Momoko came up with a radical idea: Why don’t we just let our customer define our value propositions? We are so bad at coming up with value propositions, they are just based on our logical opinion about what we think our customers might want. We should take advantage of our customers, they are living value proposition machines, as Momoko puts it.

The core elements of an effective value proposition:

  • Relevance
  • Desired outcome
  • Exclusive benefit

Value proposition in the eyes of your customers should just be a simple answer to: why do I need your product? So, let your customers create higher converting value proposition by asking the following three questions:

  • Why us over others? (it needs to be relevant to your customers)
  • What matters most to you? (desired outcome)
  • What’s the #1 benefit to you? (exclusive benefit — what is it that they get from you that they can’t get anywhere else?

By asking your customers those three simple questions, you are on the right track to create high-converting value propositions. So let’s just try not be askholes from now on and get higher conversions!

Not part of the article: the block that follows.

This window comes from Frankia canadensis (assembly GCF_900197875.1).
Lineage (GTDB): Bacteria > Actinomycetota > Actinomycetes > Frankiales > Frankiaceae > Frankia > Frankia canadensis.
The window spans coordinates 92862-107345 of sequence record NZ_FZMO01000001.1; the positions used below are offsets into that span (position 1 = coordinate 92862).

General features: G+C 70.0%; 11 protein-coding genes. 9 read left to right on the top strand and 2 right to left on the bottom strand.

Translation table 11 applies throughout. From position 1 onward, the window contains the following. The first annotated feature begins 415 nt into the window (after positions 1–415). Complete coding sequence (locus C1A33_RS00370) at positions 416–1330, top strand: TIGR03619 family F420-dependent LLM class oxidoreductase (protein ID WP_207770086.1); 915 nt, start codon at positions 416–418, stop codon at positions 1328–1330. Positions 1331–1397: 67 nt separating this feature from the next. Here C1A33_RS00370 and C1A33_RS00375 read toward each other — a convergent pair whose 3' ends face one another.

My main takeaways from CXL Live 2017 was without a doubt: Step the f*** up and talk to your customers if you want more conversion. And you do!

Finally, I want to share 9 short takeaways from CXL

“Copy is your online salesperson. If the copy won’t sell, what will? Copy either sells or it doesn’t. It’s not about 10 second copy or 15 second copy” — Joanna Wiebe

Don’t treat conversion optimization like Tinder or even worse: Grindr. The goal is to build a relationship” — Bill Leake

When a redesign is just a redesign, don’t do it. It’s not the look that’s the problem, it’s the content” — Karl Gilis

Design is like sex; there’s someone else involved and their happiness is as important as your own” — Oli Gardner

As a customer, I want my life to suck less. You have to make your customers’ lives suck less and make more money” — Lincoln Murphy

If you’re really good at what you do, but you’re doing the wrong thing, it doesn’t matter” — Wil Reynolds

In reality, you need to combine the brand marketing manager and the data analyst. They are the Yin and Yang. There is an intuitive, qualitative, inspired and fuzzy side as well as a proven, quantitative and logical side” — Chris Goward

If you understand who is coming to your site in the first place, you don’t actually need to do that much work to personalize your site” — Krista Seiden

Your brain and your experience is your best research tool” — Karl Gilis